Leaders are readers. You’ve heard that phrase many times.

Not only does familiarity breeds contempt; it can also breed neglect. Sometimes we discount the value of an idea because it is familiar.

Andrew Carnegie said, “Reading should be carefully planned as a diet for optimum mental growth.”  How many leaders plan their reading carefully? My experience and observation is that most of what leaders read is thrust upon them. They read more out of obligation than by choice.

William Godwin said, “He that loves reading has everything within his reach.” A leader can get a handle on almost any problem or opportunity if he or she knows who to read in that area. The biggest challenge today is finding wisdom in a sea of often dubious information.

Would you like to know how to read? Here’s a suggestion that is as true today as it was when written 100 years ago by OS Marsden: “There are three keys to reading effectively: intention, attention and retention.”

Read by intention, rather than just obligation. Give your attention to items of importance and not just interest. Then highlight, outline and synthesize so that you can retain the nuggets of wisdom.

What is your plan?

-Karthik Gurumurthy

 It is quite difficult to get somewhere if you don't know where you are headed. Yet a huge percentage of us have no plan. Some of us do not really know where we're going or how we're going to get there. It is easy to look and feel extremely busy when we don't have a plan, but in reality, we're just spinning our wheels, putting our fires and chasing our tails.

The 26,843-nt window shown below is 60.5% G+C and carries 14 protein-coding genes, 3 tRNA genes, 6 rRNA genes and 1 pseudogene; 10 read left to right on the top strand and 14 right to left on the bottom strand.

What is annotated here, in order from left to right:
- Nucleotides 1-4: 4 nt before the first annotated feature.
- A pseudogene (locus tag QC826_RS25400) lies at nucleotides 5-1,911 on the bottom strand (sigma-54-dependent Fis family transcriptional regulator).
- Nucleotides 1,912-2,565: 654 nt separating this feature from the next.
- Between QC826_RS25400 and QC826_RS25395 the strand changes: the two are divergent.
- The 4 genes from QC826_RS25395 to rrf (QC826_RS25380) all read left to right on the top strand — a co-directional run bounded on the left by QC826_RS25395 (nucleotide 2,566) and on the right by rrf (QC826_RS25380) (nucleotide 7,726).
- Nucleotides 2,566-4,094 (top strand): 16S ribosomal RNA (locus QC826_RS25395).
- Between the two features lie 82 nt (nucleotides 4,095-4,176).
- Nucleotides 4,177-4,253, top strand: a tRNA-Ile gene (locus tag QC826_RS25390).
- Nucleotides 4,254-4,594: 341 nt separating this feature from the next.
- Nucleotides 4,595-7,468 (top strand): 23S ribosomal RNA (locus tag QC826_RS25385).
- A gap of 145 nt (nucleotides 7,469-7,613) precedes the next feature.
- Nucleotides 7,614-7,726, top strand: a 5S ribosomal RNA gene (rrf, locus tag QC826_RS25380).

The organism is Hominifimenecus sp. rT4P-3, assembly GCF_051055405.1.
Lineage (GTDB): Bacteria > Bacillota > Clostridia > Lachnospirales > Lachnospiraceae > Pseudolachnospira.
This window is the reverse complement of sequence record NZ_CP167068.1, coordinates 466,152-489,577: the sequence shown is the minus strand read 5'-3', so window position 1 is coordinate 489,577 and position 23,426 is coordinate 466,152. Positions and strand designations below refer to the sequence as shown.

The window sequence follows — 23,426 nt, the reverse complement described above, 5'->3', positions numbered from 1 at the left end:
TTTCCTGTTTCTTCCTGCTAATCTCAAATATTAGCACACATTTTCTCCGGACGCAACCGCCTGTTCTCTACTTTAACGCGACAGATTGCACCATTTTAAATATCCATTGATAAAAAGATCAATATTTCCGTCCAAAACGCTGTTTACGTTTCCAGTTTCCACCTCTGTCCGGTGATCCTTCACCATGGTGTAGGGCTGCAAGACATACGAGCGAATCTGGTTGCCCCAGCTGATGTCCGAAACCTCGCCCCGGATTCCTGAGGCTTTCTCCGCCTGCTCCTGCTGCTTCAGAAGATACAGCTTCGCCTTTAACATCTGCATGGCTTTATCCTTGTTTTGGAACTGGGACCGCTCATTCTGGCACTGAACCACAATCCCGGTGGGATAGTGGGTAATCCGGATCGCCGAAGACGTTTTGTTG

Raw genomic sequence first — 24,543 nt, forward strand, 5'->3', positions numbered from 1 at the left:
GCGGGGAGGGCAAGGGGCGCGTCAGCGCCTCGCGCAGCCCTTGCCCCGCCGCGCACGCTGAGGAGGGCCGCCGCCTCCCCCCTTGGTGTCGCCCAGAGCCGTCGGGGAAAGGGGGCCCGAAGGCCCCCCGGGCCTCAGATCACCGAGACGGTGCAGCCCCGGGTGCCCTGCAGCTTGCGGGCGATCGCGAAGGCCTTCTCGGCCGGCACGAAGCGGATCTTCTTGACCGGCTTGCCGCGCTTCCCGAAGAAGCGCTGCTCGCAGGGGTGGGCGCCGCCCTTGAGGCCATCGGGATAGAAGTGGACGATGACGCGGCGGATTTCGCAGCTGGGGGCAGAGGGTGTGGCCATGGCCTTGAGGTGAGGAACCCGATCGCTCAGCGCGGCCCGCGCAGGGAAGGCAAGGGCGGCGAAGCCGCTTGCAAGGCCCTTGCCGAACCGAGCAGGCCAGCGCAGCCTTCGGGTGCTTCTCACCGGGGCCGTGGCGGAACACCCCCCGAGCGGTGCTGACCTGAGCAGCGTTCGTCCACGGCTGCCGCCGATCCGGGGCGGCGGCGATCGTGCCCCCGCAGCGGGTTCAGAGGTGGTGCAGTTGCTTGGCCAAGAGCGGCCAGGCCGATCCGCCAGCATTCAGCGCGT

Last week, I was interviewing a guy to qualify for my team. I asked him, 'Where would you like to be and what would you like to have accomplished a year from now/ five years from now?" His answer was somewhat typical. He said in a confused tone, 'I can't think that far ahead. I guess I'd just like to get through this mess." His "mess" of course, was his "in basket," his list of things to do. Unfortunately, getting through our daily task list does not necessarily lead us anywhere. In fact, it often leads us in circles. The very nature of an in-basket is that it is supposed to be full; items that are taken care of are constantly being replaced with new ones.

A plan is like a road map. It tells us where we are and points in a direction. It helps us strategize about how we are going to get from Point A to Point B. Game planning and setting a goal would act as a daily reminder of the steps necessary to achieve that goal. Without that, we would be just putting our daily fires. We'd keep thinking, "I'll get to it later". But somehow we never will.

When we have a predetermined plan, something magical happens: our plan helps you to draw out our inner strength, creativity and discipline. In some mysterious way, we are usually able to stick to our plan, once we have one in place.

With a plan in mind, sky's the limit. As long as we can visualize a way to implement our plan, our dreams-however big-can become a reality. Plan may be to become a multimillionaire, to run a marathon, to play in US Open. It doesn't matter what your plan is, but it does matter that you have one. Make a plan today.

What do you focus on?

-Karthik Gurumurthy